For the past three years, my good friend A and her daughter have come up to visit Pennsylvania and we all go to an amusement park. The first year, we went to Dutch Wonderland in Lancaster, PA. Last year, we went to Hershey Park. A’s daughter loved it so much that we decided to go again this year.
This post isn’t going to be a review of every ride, or every food item, or every thing to do. This is going to be a realistic post about two women in their mid-30s visiting an extremely popular park on Labor Day in 91 degree heat with a seven year old.
First of all, let’s address tickets. The actual price of tickets varies but I think it’s usually around $65. You can get a discount through AAA, with a military ID, corporate discounts, or even coupons from Giant Supermarket. A got a corporate discount. She and her daughter did the twilight preview the night before (where you get access to the park for a few hours prior to it closing) and then the full day on Labor Day. I completely forgot to get my tickets in advance, so I popped into the line to buy tickets. While waiting, I logged onto the website and discovered a Labor Day sale. Before it was even my turn, I’d purchased tickets for $49 online, so I left the line and went in. My points here are: where there’s a will there’s a way, and one should never pay full price for Hershey.
Hershey designates rides based on height, distinguished by varying candies. As a 5’2″ adult, I fall into the Jolly Rancher category (barely). As a growing 7-year old, A’s little one was a Hershey Bar. This is a different category than last year, so she was able to ride a LOT of the rides this time. If you think that visiting with a child will hamper your ability to do roller coasters, you are wrong.
After doing some of the tamer rides (I was convinced to ride the swings and go on a log ride – twice!), we hit up the water park. Our little nugget played in the wave pool (which was SO. SUPER. PACKED. and smelled like sewage and feet) and then in the water playground. The playground area was very cool. Lots of interactive elements like fountains, water guns, and water wheels. And it didn’t smell like feet! Added bonus.
Before going, I’d read reviews and listicles about the new food options available at the park. The grilled cheese truck looked alright, and the taco truck was closed. Ultimately, our decisions about food were decided based on the lines. They got some fries and chicken fingers from Chickie & Pete’s, and I got a Veggie Delite from the adjoining Subway. Even though they had the shortest lines, we still waited a solid 20-30 minutes.
After that, we went on some more rides. The ferris wheel is always a favorite because it’s a little bit cooler and lets you sit for awhile. We also went on some tamer roller coasters, the Kissing Tower, and the classic cars.
Later in the afternoon, we hit up BBlz, which was touted as being a fun activity where you make your own soda concoction with crazy ingredients. Y’all, this was the most disappointing and ridiculous thing. First of all, you don’t make your own. You pick a flavor. Then you watch someone make it for you. It involves soda, some kind of candy addition (boba, poprocks, sprinkles), and then a ton of frosting. Yes, frosting. INSIDE THE BEVERAGE. Then they close up the little globular cup and put MORE FROSTING ON TOP. So inconvenient to drink on a 90 degree day. And, to make it even worse, the frosting dyes your skin. Green everywhere! In addition, the absurd amount of sugar renders it basically undrinkable. I hope they make this into something different soon.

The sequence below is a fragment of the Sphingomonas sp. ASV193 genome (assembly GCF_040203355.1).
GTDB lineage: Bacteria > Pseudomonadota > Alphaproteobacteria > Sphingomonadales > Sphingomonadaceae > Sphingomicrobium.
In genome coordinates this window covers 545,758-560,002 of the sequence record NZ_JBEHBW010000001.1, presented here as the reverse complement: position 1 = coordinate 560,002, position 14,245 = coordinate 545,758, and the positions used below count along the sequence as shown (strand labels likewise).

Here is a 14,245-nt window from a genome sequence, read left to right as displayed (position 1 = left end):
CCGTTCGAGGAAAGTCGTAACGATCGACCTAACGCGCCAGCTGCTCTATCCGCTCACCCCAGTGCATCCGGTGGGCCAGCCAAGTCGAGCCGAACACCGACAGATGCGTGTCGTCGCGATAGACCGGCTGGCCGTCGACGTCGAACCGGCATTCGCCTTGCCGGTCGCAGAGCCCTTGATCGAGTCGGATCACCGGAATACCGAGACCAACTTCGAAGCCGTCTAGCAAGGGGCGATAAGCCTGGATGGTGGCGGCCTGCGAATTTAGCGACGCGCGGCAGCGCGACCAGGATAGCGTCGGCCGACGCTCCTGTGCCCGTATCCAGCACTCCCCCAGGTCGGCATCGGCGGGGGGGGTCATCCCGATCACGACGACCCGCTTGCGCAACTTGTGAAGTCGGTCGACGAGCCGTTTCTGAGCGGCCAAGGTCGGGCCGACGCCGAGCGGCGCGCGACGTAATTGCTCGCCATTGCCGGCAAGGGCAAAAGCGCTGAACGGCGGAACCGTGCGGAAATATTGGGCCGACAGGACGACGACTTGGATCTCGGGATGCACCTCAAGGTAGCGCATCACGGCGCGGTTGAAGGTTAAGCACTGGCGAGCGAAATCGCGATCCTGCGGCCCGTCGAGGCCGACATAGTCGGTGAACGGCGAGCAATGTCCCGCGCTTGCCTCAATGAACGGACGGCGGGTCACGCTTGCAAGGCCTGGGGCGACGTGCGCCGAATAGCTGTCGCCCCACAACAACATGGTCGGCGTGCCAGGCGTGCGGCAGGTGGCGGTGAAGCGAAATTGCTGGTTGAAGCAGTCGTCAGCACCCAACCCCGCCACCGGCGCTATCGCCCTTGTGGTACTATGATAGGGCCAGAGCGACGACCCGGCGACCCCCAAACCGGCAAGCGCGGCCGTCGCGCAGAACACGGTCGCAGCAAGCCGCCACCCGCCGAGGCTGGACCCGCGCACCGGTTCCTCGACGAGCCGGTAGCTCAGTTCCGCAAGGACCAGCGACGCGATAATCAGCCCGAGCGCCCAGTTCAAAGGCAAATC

Went on a couple more rides, did the log ride again. And then, on the way out, we hit up Simply Chocolate for the mega milkshake. We had the brownie cupcake one last year and have dreamed about it ever since. This year, we opted for the peanut butter version – chocolate milkshake, peanut butter sauce, mug rimmed with Nutella and Reese’s Pieces and PB cups, two chocolate-covered pretzel sticks, and two pieces of the best peanut butter cheesecake. Even between the three of us, we couldn’t finish it. The price of $13.99 may sound steep, but it was DEFINITELY worth it. I can’t wait to try another flavor next year!
Before heading to our cars, we stopped at Chocolate World for the Chocolate Tour. This ride is a delightful gem hidden inside what appears to be a giant gift shop. It’s free, it’s air conditioned, and it’s fun. You learn about the history of the Hershey company, and you learn how chocolate is made. There was almost no line when we went because most people go on it on the way IN to the park. It was super fun and a nice way to end the day.
Some additional notes:
- Bring a water bottle, and you can fill it up from fountains all day long.
- They have an app specific to the park. It was helpful to tell us estimated ride times so we could find some of the less-populated areas. However, the map was completely useless. Good luck navigating this park!
- Bring a towel if you’re going to do the water park. They do not offer towels.
- They have a photo package where, for $35.99, you can get digital prints of every ride photo, and any picture taken by a personal photographer is only an additional $5. I’m a big fan of these packages. I’ll do a post in the future about how I abused it at Universal Studios. If you like ride photos, do this.
- If you are a collector of smashed pennies, there are a TON of machines throughout the park.
- Bring sunscreen.
- Labor Day is not the right time to go to this park. It was SO. PACKED.
- If you wear a fanny pack, you don’t have to put your stuff in a locker when you go on rides (minus the super-crazy roller coasters).
All in all, another successful trip. Have you been to Hershey Park? What is your favorite ride?
See you next year, Hershey!